The study has several limitations as well, and there is reason for caution in interpreting the results. Two of the analyzed SNPs showed significant departure from HWE, and these included SNPs with non-null associations. It has been reported that HWE-violating SNPs more often show significant associations than SNPs without HWE violation.19 There are several reasons why HWE may be violated, including genotyping error, chance, and population structure. In the present study, the quality-control data indicate high reproducibility of results for the two SNPs with HWE-violation. It is not likely that the HWE violation is a chance finding, but we cannot exclude the possibility. If we assume HWE for controls in the two SNPs according to the strategy presented by Chen et al.,20 the OR shifts toward unity but still indicates an association between IGF and low-grade glioma. In addition, discrepant HWE results do not mean that postulated associations should be dismissed, but they should hint at the need for caution in interpretation and more evidence and replication. We evaluated nine SNPs in four tumor groups or subgroups, and the only significant associations were only marginally significant, so they may well be due to chance; replication is clearly needed. The selected SNPs in our study did not fully cover the IGF pathway and additional SNPs should be analyzed, including more IGF genes, for example, IGFBP2 and IGFBP5. Selection bias could be a source of spurious associations in a hospital-based case-control study if one or more of the gene variants evaluated is associated with one or more of the diseases constituting the control series; however, sequential removal of each major control group based on reason for hospitalization did not materially change the results.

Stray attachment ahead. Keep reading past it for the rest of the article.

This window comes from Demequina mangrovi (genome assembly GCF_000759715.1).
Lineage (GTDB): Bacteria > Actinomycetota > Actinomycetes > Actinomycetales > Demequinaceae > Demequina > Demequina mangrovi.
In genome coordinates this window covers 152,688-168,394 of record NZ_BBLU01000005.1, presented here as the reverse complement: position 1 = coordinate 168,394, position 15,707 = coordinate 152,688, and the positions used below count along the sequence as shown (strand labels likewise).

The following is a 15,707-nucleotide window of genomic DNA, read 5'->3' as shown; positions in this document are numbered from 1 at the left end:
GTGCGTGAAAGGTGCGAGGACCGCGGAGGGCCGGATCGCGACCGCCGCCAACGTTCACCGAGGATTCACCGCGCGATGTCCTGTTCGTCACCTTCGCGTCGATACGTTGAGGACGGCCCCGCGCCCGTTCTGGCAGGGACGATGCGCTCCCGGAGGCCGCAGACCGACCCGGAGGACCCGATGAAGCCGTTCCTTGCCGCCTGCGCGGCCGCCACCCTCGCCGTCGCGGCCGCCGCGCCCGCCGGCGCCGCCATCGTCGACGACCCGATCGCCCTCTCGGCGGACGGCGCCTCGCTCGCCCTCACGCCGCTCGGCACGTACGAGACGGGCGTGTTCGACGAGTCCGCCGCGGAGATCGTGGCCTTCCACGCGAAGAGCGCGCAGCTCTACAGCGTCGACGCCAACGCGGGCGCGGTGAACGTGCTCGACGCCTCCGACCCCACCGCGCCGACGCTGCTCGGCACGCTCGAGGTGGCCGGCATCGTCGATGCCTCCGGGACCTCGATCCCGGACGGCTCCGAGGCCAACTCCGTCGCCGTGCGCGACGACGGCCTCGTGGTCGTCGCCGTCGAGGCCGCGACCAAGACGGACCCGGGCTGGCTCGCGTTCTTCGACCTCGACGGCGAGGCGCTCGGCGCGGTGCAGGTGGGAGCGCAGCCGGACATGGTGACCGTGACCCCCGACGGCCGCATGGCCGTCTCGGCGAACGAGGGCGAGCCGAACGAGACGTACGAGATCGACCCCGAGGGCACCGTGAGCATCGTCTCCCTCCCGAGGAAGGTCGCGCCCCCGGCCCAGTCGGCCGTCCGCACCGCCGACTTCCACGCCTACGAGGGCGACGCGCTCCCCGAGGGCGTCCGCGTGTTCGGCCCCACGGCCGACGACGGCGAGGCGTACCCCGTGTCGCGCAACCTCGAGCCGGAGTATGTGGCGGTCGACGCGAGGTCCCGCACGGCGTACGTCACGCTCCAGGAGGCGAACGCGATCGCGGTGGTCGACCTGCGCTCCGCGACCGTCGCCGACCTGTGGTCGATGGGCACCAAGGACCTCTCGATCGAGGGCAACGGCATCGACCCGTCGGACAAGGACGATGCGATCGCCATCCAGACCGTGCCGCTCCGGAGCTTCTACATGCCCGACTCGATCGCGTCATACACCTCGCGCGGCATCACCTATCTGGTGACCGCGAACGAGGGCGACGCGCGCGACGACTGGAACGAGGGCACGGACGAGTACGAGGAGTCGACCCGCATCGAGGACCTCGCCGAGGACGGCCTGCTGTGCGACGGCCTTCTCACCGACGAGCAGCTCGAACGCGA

In conclusion, we report a possible association between IGF polymorphic variants and the risk of low-grade glioma. Our results are not robust, and the association between IGF polymorphisms and brain tumors needs to be considered further in large, well-designed studies with more comprehensive coverage of the IGF genes.
This project has been funded in whole or in part with federal funds from the National Cancer Institute, National Institutes of Health, under contract N01-CO-12400. The content of this publication does not necessarily reflect the views or policies of the Department of Health and Human Services, nor does mention of trade names, commercial products, or organizations imply endorsement by the U.S. government.